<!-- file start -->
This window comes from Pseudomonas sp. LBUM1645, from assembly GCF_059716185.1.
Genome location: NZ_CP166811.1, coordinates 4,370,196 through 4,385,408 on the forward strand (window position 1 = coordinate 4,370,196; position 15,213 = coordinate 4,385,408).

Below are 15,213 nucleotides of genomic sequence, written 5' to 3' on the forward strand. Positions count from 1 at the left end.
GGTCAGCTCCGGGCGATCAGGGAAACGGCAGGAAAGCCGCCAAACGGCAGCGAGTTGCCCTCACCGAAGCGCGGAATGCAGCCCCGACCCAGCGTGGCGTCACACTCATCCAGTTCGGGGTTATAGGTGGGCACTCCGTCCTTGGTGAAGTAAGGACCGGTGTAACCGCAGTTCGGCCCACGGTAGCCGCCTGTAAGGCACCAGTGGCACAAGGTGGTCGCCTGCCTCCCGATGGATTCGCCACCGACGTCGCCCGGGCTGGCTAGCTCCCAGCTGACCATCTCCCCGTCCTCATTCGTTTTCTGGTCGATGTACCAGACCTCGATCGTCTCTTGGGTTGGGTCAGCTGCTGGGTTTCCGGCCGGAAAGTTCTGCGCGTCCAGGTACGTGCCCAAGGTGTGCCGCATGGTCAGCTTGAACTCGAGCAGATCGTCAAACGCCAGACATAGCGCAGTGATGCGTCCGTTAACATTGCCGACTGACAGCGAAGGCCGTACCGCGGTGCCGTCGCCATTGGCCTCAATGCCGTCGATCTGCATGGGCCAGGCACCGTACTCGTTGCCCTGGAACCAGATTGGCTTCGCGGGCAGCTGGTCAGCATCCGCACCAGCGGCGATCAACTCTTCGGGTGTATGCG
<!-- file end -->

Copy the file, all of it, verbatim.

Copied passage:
This window comes from Pseudomonas sp. LBUM1645, from assembly GCF_059716185.1.
Genome location: NZ_CP166811.1, coordinates 4,370,196 through 4,385,408 on the forward strand (window position 1 = coordinate 4,370,196; position 15,213 = coordinate 4,385,408).

Below are 15,213 nucleotides of genomic sequence, written 5' to 3' on the forward strand. Positions count from 1 at the left end.
GGTCAGCTCCGGGCGATCAGGGAAACGGCAGGAAAGCCGCCAAACGGCAGCGAGTTGCCCTCACCGAAGCGCGGAATGCAGCCCCGACCCAGCGTGGCGTCACACTCATCCAGTTCGGGGTTATAGGTGGGCACTCCGTCCTTGGTGAAGTAAGGACCGGTGTAACCGCAGTTCGGCCCACGGTAGCCGCCTGTAAGGCACCAGTGGCACAAGGTGGTCGCCTGCCTCCCGATGGATTCGCCACCGACGTCGCCCGGGCTGGCTAGCTCCCAGCTGACCATCTCCCCGTCCTCATTCGTTTTCTGGTCGATGTACCAGACCTCGATCGTCTCTTGGGTTGGGTCAGCTGCTGGGTTTCCGGCCGGAAAGTTCTGCGCGTCCAGGTACGTGCCCAAGGTGTGCCGCATGGTCAGCTTGAACTCGAGCAGATCGTCAAACGCCAGACATAGCGCAGTGATGCGTCCGTTAACATTGCCGACTGACAGCGAAGGCCGTACCGCGGTGCCGTCGCCATTGGCCTCAATGCCGTCGATCTGCATGGGCCAGGCACCGTACTCGTTGCCCTGGAACCAGATTGGCTTCGCGGGCAGCTGGTCAGCATCCGCACCAGCGGCGATCAACTCTTCGGGTGTATGCG